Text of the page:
Genzken’s MLR painting series (1992), which the artist has said references the work of the nineteenth-century artist Hilda of Klimt, depicts gymnast’s rings frozen moments after their release in mid-air. The images invite the viewer to ponder the symbolic, allegorical act of letting go.
Isa Genzken
MLR

1992

lacquer on canvas

126 x 91.5cm
The oversized fake leaves and giant wine glass dominate Urlaub (2004), inviting a surrealist-tinged, free-associative interpretation. Bouquet (2004) is a comically uptight version of a beautiful, excessive still life as well as a memorial to modernist form. The combine plinth of Mutter Mit Kind (2004) creates an almost sacred altar-like space, bringing together religious and minimalist symbols. Geschwister and Untitled (both 2004) juxtapose found objects into, respectively, a recognisable shape and a non-utilitarian re-purposing to provoke questions around given material meaning. Built around traditional notions of narrative and form, these works suggest a crudeness and frailty behind what has been human-made.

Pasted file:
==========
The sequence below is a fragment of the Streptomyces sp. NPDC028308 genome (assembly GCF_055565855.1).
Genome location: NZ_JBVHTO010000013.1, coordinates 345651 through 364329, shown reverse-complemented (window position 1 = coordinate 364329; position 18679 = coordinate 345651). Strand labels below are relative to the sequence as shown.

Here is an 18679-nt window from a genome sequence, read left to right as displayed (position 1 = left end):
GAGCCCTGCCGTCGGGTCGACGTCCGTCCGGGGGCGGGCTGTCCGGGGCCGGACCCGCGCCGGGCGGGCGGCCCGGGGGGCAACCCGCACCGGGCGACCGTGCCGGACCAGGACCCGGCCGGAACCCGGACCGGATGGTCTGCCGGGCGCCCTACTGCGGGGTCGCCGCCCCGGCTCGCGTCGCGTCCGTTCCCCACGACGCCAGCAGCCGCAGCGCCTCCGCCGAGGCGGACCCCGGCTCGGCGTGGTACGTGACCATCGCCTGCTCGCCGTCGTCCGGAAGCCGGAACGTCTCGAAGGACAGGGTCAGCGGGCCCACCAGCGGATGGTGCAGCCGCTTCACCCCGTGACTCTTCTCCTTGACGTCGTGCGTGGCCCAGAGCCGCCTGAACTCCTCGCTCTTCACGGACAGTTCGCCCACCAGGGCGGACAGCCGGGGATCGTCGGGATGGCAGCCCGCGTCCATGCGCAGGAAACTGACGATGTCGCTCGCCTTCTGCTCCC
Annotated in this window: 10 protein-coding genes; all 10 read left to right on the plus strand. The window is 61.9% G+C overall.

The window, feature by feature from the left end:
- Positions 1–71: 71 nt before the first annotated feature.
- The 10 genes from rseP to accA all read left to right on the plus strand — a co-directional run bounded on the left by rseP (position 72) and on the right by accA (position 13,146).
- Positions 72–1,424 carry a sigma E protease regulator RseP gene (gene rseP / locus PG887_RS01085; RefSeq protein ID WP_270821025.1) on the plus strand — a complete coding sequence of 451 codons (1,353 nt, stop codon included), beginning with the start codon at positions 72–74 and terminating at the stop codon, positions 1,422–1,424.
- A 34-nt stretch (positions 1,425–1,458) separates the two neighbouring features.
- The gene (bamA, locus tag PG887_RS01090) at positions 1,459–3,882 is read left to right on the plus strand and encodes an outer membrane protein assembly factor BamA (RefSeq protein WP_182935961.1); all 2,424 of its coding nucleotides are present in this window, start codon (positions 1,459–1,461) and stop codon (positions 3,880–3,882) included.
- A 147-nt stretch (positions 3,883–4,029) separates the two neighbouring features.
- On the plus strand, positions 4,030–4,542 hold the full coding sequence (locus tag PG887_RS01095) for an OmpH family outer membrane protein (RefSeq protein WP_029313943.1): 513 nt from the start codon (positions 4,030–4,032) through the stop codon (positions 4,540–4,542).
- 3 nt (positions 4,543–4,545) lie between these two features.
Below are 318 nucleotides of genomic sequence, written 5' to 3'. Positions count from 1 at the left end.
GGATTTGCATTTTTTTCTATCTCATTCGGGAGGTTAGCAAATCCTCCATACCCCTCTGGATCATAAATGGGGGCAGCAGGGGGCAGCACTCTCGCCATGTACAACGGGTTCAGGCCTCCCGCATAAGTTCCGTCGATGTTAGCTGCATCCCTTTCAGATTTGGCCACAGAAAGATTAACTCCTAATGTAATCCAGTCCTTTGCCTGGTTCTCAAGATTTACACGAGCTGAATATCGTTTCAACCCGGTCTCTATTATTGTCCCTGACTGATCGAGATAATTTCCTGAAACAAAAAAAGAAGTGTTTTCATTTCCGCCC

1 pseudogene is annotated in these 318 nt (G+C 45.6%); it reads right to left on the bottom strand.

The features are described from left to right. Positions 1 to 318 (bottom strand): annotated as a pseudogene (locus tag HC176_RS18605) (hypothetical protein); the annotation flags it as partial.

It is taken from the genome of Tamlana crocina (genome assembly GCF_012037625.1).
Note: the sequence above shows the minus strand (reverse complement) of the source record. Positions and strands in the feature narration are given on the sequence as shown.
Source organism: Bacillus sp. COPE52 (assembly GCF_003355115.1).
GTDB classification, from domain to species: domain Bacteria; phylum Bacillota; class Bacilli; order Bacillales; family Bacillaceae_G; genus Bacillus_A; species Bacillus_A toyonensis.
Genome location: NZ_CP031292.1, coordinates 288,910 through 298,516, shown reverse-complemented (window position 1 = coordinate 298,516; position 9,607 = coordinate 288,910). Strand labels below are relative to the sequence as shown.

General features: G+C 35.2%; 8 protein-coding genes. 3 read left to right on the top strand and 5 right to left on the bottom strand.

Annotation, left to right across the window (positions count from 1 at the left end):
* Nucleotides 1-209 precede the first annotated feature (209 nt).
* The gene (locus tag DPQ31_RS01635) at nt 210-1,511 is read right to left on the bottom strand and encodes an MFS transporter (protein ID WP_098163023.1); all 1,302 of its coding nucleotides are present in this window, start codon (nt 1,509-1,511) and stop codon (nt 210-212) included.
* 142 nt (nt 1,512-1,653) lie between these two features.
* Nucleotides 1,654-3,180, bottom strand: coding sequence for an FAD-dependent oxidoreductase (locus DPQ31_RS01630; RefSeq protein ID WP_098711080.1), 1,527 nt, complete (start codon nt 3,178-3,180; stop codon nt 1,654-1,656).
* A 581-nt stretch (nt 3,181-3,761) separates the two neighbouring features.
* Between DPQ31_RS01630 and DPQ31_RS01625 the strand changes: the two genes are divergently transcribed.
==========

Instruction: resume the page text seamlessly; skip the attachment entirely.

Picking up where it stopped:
Isa Genzken
MRL

1992

lacquer on MDF

120 x 80 cm
Isa Genzken
Untitled

2006

Wheelchair, hologram foil, belts, fabric, color print, mirror foil, 2 ceramic bowls, clips, lacquer

88.9 x 63.5 x 105.4 cm
It is for these kinds of assemblages exploring the tension between open and precise meaning that Genzken is best known. As she says, ‘There is nothing worse in art than, “you see it and you know it”… That’s a certainty I don’t like.’
Isa Genzken
Geschwister

2004

Plastic, lacquer, mirror foil, glass, metal, wood, fabric

220 x 60 x 100 cm

Articles

Isa Genzken


Since the mid seventies, Isa Genzken (b. 1948) has been making a name for herself with an oeuvre including sculpture, photography, film, video, works on paper and canvas, collages and books.